By David Henry Sterry

I’m 37 when I meet Bobbi.  Two b’s.  One i. She’s what the Beach Boys were singing about.  Perfect sunny blond bangs.  Perfect perky nose.  Perfect California body covered with a perfect California tan.

At this time in my life I have given lots of careful thought to what I want in a mate so I won’t again choose the person capable of doling out the most misery possible to me and mine.  So I’ve boiled it down to a simple check list:

Sense of humor

The 5 S’s.
Bobbi has them all.
So how did things go so terribly wrong in the Bobbi Era?

I’ll tell you.

It starts with a chance meeting in a vegan bakery near the La Brea tar pits, in which banter and sparks fly over a wheat-free fructose-sweetened no-fat muffin, I ask her if she’d like to have dinner.  Her exact words are:

Dinner is not possible.
I’d like to but let’s do lunch instead…
Maybe on the weekend, but it’s hard for me because of my work…
Let’s forget about dinner and go right to champagne and oral sex?

Why don’t I have the good sense to just say thank you and walk away?   Frankly, I’m blinded by all that blond.   So I set out with every fiber of my being to make her love me, make her love me, make her love me.  Like the chump I am.

First I razzle her.  That doesn’t work.
Then I dazzle her.  That doesn’t work.
Then I sweet her.  That doesn’t work.

So I start digging down to find the real Bobbi.  Dig dig dig.  Excavating underneath the perfect nail polish and the perfect earrings and the perfect matched outfits and all the perfect couples kissing from all the walls of her perfect apartment.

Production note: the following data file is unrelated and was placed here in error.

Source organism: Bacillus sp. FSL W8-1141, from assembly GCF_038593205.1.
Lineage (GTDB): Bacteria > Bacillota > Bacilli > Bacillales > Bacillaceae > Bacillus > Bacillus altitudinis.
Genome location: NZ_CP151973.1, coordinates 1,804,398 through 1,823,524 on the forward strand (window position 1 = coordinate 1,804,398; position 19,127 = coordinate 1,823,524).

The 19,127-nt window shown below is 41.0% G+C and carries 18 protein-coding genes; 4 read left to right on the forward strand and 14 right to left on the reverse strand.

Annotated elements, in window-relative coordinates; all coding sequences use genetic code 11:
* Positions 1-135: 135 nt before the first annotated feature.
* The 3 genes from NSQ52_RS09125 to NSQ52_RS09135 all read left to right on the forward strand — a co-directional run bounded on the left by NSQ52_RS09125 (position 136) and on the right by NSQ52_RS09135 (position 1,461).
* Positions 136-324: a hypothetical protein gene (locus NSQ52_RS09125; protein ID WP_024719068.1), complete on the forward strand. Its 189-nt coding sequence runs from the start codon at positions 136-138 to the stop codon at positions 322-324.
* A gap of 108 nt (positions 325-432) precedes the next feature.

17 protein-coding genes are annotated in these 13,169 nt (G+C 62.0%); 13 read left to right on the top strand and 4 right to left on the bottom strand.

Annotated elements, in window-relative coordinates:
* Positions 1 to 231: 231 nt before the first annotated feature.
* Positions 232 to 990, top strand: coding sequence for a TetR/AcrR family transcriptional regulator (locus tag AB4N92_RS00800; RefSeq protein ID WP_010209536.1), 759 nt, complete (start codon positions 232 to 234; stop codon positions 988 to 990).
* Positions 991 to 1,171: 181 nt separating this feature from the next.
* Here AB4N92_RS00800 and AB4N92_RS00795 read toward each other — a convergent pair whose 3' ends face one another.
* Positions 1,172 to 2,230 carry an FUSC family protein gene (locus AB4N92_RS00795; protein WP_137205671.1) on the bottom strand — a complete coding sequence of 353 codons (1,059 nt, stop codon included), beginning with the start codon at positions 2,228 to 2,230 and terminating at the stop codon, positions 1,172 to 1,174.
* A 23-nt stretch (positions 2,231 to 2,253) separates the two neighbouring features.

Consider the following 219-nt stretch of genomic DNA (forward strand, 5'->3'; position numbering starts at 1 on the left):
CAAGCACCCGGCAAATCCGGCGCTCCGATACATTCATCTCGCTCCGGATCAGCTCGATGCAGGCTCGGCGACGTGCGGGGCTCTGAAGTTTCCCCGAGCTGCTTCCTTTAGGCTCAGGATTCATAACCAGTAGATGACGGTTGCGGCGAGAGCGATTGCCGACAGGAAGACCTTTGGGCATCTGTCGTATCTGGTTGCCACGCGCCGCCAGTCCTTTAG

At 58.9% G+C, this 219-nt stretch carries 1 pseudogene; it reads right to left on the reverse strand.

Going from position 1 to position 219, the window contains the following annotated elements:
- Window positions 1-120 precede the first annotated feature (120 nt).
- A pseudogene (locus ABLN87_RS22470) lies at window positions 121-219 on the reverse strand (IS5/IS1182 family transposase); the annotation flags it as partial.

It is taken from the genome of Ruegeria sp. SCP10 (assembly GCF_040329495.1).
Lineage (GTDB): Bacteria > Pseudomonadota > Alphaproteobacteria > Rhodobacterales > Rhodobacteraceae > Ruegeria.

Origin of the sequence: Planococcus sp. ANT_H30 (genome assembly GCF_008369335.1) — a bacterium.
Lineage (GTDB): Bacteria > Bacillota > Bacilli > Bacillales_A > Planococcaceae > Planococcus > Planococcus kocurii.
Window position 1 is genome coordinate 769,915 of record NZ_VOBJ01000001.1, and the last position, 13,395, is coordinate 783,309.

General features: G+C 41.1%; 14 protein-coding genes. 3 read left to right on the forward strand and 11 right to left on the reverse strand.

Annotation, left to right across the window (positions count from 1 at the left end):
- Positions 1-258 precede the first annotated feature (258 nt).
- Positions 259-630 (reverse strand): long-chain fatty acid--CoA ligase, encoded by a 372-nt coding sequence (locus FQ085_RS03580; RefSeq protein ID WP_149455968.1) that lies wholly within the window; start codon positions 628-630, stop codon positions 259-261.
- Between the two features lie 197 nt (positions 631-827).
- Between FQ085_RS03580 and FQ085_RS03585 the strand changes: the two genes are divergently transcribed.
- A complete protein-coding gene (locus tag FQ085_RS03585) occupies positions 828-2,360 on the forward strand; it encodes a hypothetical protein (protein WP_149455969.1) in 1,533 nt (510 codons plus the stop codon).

Finally I get all the way down to the real Bobbi.

The first thing you notice there is the giant bottle of booze casting a vast black shadow over everything.  She hasn’t had a drink in over 10 years. Does that mean you’re not an alcoholic anymore, I ask?  Oh no.  Once you’re an alcoholic you’re always an alcoholic.  That’s how it is with Alcoholic Anonymous.  Bobbi’s climbed all 12 steps.  Several times if I’m not mistaken.  Surrendered to a higher power.  Admitted she has no control.  Living 1 day at a time.  Apologizing, atoning, sponsors, sponsorees, the whole AA shmegegee.

God knows I’m a twisted broken soul, so who am I to judge?  I go with her to meetings.  I watch her speak.  Bobbi’s a dazzler in the public speaking department.  Brutally honest, laugh-out-loud funny, glowing, in control, spiritual, earthy, sexy, and alive.  So I become a friend of John.  Or Bob.  Or Fred.  I can’t remember, but that’s the code you say when you’re in public and you don’t want anyone else to know.  I’m a friend of Bob/Fred/John, you say, nudge nudge, wink, wink.  This is a group with a great hook.  Once you’re in, you’re in for life.  You’re never recover-ed.  You are always recover-ing.

When I walk into my first meeting the first thing I notice is a lot of misery in this room.  A lot of surly people looking like they need a drink, hung-over strung-out moths, juxtaposed with the beaming ones who shine like candles.  The Bobbis.

It’s a family to people who have no family.  There’s succor here for people who’d otherwise be on the streets ranting about bugs crawling into their eyes.  And I love their sayings.  “Don’t quit 5 minutes before the miracle.”  That’s my favorite. If I was a needle-pointer, I’d needle-point that.

So determined was I to make Bobbi love me that I went to  meetings for partners of Alcoholics.  And I did find it helpful and educational.  To be honest, though, most of the time I was sitting there thinking, “These losers need to dump their boozehound partners, and move on.”

But I show up.  Every day.  Apparently that’s 90% of the battle when you’re an alky.  Just showing up.  And I’m ready to be the partner of an Alcoholic.

The next thing you find out about in Bobbiville is the Elimination Issue.  Bobbi has to go through an elaborate ritual involving metamusil, laxative, fresh strong coffee, a newspaper, and pictures of the Virgin Mary and Doris Day in order to coax her bowels into movement.  I was more fascinated than taken aback by the whole thing.  Crippling constipation?  I can deal.  I will make you love me.